« Ind. Courts - "A troubling effort to politicize courts" | Main | Ind. Decisions - Court of Appeals issues 1 today (and 9 NFP) »

Thursday, November 01, 2012

Ind. Decisions - Yet more on "Driving For Miles With Blinker On is Not a Crime"

Updating this ILB entry from Oct. 29th, the “attorney who works with law enforcement” has sent this note in response:

Thanks for your thoughts on my comments regarding the Killibrew decision. I would respond in the following way, obviously leaving to you the decision whether to post my response or not.

I read the two statutes, IC 9-21-7-11 and IC 9-21-8-25, in conjunction with each other. A person is allowed to activate a turn signal (a flashing light) for the purpose of indicating a left or right turn under 9-21-7-11, and must do so at the minimum distances required in 9-21-8-25 before actually making the turn. Certainly, there is some room for differing judgments in individual cases. A person who is in the right lane of a city street and signals a right turn 400 feet away, when only 200 feet are required, is not likely to violate the flashing light statute--the officer is going to have a hard time articulating his "belief in good faith" (the standard necessary to make a traffic stop, see IC 34-28-5-3) that the person wasn't attempting to indicate an intention to turn with the short distance observed.

However, I think the State would likely meet its burden in a case where a person drove his vehicle for a substantial distance (say a quarter of a mile) with a turn signal on while passing several intersections, or if a person had his left turn signal on for a substantial distance where there were no location to actually turn left, such as on an interstate highway. I think in these examples, a law enforcement officer would have a "belief in good faith" that the signal is not being used to indicate an intention to turn right or left, and therefore the statute would be violated.

I realize that this is not a black and white rule, but the traffic code is full of examples where discretion is left to the officer to decide whether a violation is occurring based on the circumstances he observes. See, for example, the "following too closely" statute, which simply says, "A person who drives a motor vehicle may not follow another vehicle more closely than is reasonable and prudent ..."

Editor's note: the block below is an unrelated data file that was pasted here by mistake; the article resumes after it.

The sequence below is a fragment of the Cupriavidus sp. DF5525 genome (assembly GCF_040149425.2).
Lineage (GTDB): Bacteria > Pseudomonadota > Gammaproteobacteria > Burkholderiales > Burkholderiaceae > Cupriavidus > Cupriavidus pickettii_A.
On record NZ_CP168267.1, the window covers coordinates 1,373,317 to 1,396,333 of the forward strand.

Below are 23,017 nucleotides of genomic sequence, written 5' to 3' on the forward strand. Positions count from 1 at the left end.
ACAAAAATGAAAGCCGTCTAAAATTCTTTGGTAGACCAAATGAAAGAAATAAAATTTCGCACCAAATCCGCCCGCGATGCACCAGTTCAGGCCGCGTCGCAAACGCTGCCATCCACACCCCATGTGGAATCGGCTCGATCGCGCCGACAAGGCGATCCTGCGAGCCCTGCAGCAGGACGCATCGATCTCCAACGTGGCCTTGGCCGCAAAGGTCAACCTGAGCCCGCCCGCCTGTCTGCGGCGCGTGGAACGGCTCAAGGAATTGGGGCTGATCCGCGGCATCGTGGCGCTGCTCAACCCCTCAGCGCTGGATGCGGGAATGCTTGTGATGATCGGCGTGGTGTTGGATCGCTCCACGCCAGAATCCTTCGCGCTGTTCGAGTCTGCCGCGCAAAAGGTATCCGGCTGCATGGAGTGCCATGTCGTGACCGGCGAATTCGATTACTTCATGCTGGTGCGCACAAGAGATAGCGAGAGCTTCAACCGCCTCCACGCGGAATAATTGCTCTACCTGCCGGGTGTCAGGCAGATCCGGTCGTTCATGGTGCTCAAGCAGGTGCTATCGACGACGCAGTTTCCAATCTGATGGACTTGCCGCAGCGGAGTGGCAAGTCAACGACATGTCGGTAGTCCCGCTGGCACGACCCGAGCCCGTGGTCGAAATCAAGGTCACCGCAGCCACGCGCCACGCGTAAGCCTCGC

The ILB also received this response:
I think I'd prefer if I be cited as an "attorney working with law enforcement" on this topic as well.

In XXX County, we prosecute OWIs at a per capita rate as high or higher than anywhere in the State. I'm one of the point people for that effort.

From my professional chair, Killebrew beautifully illustrates bad facts making bad law.

The fact pattern is poor for a couple reasons - first, the arresting officer's testimony clearly shows a mistaken belief that signalling without turning was a traffic infraction. Second, the officer testified that based on that conduct he suspected Killebrew of impaired driving.

The deputy prosecutor in the trial court should have elicited testimony from his/her officer that "Signal inconsistent with action" is listed by the Nat'l Highway Traffic Safety Administration as a sign of impairment in their OWI SFST training manual(s) and has been listed as such for over twenty years. In this, both the trial and appellate levels have missed the boat. More to the point though - our office and I personally have always implored our local LEOs to always make traffic stops on more than just one piece of impairment.

Even if the State prevails at the suppression level on such a thin set of facts, our juries have been singularly underwhelmed by those same facts. They probably should be.

Further, because there is only one driving behavior the Appellate Court was offered -- the opportunity to make a finding that this driving behavior as a matter of law is not a sign of impairment. They failed to resist the opportunity, and got it wrong in the result.

All of that said, on a personal note I'm pleased with this result - that one sign of impairment listed by NHTSA is one of twenty-three different signs of impairment included by NHTSA in their manuals.

LEOs will continue to have absolutely no problem pulling over motorists when they feel the need.

I don't know if this will reassure you or alarm you, but I'm convinced 90% of Hoosier drivers (myself included) can't drive their vehicles more than 5 miles in our city and not merit a traffic stop based on some infraction or violation.

Thanks for all your hard work. Your law blog rocks.

The ILB thanks both writers for their responses!

Posted by Marcia Oddi on November 1, 2012 10:05 AM
Posted to Ind. App.Ct. Decisions